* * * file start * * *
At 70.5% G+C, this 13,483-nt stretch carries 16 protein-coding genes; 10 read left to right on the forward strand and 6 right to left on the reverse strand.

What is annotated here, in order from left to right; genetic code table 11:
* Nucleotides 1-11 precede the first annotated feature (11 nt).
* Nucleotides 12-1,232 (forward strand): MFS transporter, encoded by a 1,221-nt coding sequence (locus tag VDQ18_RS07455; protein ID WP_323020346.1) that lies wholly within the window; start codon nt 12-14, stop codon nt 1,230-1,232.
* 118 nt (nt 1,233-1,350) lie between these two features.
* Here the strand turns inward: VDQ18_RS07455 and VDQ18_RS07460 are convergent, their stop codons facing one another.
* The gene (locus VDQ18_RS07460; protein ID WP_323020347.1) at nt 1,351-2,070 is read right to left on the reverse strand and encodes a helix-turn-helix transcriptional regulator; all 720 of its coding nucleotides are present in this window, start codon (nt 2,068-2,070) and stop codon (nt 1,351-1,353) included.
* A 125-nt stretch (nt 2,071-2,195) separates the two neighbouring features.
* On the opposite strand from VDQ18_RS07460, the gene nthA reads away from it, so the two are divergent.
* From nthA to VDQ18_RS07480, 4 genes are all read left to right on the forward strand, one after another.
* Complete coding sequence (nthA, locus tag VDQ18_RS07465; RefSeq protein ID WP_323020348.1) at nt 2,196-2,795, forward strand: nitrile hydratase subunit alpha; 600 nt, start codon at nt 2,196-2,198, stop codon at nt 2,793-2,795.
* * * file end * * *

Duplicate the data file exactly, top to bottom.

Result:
At 70.5% G+C, this 13,483-nt stretch carries 16 protein-coding genes; 10 read left to right on the forward strand and 6 right to left on the reverse strand.

What is annotated here, in order from left to right; genetic code table 11:
* Nucleotides 1-11 precede the first annotated feature (11 nt).
* Nucleotides 12-1,232 (forward strand): MFS transporter, encoded by a 1,221-nt coding sequence (locus tag VDQ18_RS07455; protein ID WP_323020346.1) that lies wholly within the window; start codon nt 12-14, stop codon nt 1,230-1,232.
* 118 nt (nt 1,233-1,350) lie between these two features.
* Here the strand turns inward: VDQ18_RS07455 and VDQ18_RS07460 are convergent, their stop codons facing one another.
* The gene (locus VDQ18_RS07460; protein ID WP_323020347.1) at nt 1,351-2,070 is read right to left on the reverse strand and encodes a helix-turn-helix transcriptional regulator; all 720 of its coding nucleotides are present in this window, start codon (nt 2,068-2,070) and stop codon (nt 1,351-1,353) included.
* A 125-nt stretch (nt 2,071-2,195) separates the two neighbouring features.
* On the opposite strand from VDQ18_RS07460, the gene nthA reads away from it, so the two are divergent.
* From nthA to VDQ18_RS07480, 4 genes are all read left to right on the forward strand, one after another.
* Complete coding sequence (nthA, locus tag VDQ18_RS07465; RefSeq protein ID WP_323020348.1) at nt 2,196-2,795, forward strand: nitrile hydratase subunit alpha; 600 nt, start codon at nt 2,196-2,198, stop codon at nt 2,793-2,795.